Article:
After four years of relative quiet in the US, 2017 was the costliest hurricane season ever and insured losses in 2018 were still double the long-term average, according to Munich Re. With the latest forecasts from the National Oceanic and Atmospheric Administration and Colorado State University indicating that “near-normal” activity should be expected during the 2019 Atlantic hurricane season, businesses must properly plan and prepare for the potential effects of upcoming storms. And as you do so, you should incorporate the following lessons learned from 2017 and 2018’s major storms.
Renata Elias, Consultant, Marsh Risk Consulting Strategic Risk Practice
Prepare for Water Damage
Beyond structural damage that could be caused by powerful winds, recent storms have reminded us of the destruction that can be wrought by water. To prevent or limit the spread of water, gather and deploy sandbags and other supplies before a storm, while also protecting valuable equipment and property and relocating hazardous materials. When a storm is imminent, set elevators above basement level to prevent floodwaters from compromising their operations. And once the storm’s over, check all electrical systems and equipment for damage. Keep any systems that have been exposed to water turned off until they have been dried, cleaned, and approved for restart.
Don’t Take Communications for Granted
Audio and video conferencing technologies have become valuable tools during normal businesses operations, and you might plan to rely on them during and after a crisis. But such technologies could be disrupted by storms — and even if they’re not, it might be difficult for employees to share or access login and dial-in information if they’re experiencing power outages and/or have limited internet and mobile phone access.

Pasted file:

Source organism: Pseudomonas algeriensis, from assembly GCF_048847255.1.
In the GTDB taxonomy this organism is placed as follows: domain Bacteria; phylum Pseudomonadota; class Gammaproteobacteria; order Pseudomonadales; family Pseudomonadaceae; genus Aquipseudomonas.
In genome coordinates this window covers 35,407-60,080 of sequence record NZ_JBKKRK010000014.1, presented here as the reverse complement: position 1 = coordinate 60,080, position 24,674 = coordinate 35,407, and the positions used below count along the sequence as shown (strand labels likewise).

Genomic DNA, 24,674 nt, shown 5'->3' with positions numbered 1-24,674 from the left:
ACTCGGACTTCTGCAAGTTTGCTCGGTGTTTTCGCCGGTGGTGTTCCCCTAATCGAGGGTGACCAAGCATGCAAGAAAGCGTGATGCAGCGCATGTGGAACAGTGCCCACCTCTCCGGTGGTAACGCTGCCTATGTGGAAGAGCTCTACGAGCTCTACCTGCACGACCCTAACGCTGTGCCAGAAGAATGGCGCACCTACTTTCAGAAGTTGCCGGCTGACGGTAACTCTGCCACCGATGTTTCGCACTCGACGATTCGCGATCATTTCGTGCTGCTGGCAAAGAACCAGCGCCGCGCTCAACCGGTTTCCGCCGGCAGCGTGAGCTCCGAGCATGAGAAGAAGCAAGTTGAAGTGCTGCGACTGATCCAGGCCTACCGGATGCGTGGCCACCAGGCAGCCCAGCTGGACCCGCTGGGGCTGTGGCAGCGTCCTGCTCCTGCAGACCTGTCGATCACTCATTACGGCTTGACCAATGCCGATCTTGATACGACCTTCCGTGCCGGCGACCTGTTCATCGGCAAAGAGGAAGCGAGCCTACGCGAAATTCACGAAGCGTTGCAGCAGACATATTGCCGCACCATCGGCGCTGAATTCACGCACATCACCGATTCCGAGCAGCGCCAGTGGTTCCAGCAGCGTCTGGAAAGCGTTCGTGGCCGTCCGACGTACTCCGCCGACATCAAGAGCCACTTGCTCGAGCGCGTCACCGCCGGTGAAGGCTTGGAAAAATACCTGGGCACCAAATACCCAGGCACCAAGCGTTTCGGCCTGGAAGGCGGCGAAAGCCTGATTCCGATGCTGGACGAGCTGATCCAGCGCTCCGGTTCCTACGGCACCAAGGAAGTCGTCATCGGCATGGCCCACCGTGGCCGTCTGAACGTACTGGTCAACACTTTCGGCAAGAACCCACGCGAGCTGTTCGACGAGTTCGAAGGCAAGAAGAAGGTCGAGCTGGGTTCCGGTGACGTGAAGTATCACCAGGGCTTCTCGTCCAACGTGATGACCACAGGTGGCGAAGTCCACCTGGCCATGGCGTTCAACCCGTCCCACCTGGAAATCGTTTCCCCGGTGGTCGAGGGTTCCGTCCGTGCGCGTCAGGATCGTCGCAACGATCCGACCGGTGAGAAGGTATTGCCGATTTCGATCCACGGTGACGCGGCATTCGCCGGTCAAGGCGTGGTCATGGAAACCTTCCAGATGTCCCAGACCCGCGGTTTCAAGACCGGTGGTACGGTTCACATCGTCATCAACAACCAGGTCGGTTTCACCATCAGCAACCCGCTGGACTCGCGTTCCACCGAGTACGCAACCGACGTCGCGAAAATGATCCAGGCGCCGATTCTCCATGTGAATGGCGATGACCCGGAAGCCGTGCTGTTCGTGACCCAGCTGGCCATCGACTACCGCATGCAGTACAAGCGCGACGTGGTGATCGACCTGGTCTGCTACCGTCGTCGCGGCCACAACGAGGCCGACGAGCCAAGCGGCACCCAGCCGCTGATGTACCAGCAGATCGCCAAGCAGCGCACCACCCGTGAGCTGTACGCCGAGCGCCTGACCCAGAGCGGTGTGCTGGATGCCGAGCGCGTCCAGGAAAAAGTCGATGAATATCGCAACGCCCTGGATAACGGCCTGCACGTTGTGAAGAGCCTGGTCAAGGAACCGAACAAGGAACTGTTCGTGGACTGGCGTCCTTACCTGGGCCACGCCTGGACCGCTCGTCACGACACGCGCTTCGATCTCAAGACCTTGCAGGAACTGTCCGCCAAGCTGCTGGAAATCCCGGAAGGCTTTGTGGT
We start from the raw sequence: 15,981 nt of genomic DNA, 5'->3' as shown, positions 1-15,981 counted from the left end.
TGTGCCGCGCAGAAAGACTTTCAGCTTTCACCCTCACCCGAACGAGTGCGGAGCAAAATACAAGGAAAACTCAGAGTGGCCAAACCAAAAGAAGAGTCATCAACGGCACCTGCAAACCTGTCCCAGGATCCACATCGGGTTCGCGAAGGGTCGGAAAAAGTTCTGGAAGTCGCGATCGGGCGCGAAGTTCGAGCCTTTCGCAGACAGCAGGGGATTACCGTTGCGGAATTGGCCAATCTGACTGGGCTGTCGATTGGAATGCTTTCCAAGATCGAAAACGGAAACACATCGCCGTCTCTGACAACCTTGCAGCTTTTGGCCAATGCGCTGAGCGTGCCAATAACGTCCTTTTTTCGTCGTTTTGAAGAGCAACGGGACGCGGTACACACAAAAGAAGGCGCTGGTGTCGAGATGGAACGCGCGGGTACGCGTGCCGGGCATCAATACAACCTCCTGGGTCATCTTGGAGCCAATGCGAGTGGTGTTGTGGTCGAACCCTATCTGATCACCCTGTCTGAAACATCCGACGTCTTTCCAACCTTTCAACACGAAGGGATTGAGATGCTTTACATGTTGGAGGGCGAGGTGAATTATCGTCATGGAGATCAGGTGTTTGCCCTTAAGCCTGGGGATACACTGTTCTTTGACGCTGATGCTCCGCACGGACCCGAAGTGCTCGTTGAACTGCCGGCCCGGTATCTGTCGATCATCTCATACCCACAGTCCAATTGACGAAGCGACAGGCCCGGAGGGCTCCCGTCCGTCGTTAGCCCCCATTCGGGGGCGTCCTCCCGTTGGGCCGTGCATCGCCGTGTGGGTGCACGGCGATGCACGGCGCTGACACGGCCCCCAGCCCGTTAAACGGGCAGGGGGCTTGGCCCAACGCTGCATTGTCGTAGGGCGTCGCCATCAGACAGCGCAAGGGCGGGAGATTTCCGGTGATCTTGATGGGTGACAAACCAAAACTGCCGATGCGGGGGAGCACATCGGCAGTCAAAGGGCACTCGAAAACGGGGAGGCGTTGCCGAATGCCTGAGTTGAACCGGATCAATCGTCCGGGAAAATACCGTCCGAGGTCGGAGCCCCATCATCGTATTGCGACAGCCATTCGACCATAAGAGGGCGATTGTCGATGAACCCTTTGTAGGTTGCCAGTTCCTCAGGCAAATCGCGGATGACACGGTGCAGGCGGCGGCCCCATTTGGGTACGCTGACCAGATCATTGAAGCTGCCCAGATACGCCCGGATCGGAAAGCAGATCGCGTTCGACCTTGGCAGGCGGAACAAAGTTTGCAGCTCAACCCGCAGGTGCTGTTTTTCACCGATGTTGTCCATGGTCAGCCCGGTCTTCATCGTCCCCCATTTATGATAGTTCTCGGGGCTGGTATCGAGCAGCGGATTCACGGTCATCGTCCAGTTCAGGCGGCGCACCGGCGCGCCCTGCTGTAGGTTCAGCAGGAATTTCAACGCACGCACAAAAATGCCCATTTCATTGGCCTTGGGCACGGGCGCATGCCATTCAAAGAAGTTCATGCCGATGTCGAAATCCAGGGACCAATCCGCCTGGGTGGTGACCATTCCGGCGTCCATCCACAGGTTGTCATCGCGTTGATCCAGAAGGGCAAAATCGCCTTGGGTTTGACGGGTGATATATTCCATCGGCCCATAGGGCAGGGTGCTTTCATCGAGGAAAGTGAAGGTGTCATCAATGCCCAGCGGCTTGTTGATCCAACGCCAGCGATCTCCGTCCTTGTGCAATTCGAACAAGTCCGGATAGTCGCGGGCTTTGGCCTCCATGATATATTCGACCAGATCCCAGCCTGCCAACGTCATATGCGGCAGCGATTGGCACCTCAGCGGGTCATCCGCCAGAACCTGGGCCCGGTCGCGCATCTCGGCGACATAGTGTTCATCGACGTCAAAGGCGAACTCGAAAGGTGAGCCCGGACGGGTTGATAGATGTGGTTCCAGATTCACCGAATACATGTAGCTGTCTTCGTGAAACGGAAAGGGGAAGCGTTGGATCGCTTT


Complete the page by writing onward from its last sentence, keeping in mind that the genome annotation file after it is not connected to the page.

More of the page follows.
More traditional communication methods might be your best bet. Before a storm, establish toll-free numbers and emergency notification systems for employees to access. Update contact information for all employees and consider providing local leadership with satellite phones. And test your communications strategies before a crisis strikes.
Aid Your People
Employee assistance hasn’t always been the primary post-storm consideration for businesses. But remember that your workers might feel the effects of a storm more acutely than your organization, in the form of damage to their homes, disruptions to their personal lives, and more. And if they’re unable to get back to work or are distracted, you too will be affected.
During and after a hurricane or tropical storm, be ready to provide physical, social, emotional, and financial aid to employees and their families. Consider providing counseling and support services, along with help to manage homeowners, renters, flood, and personal auto insurance claims and navigate Federal Emergency Management Agency (FEMA) aid programs. And in advance of a storm, establish a toll-free number through which employees can access any help you can offer.
With the next devastating storm potentially around the corner, now’s the time to prepare and apply lessons from recent experiences. While no amount of planning can fully guarantee a good outcome, taking these steps can help position your organization and people to limit damage and more quickly resume normal operations.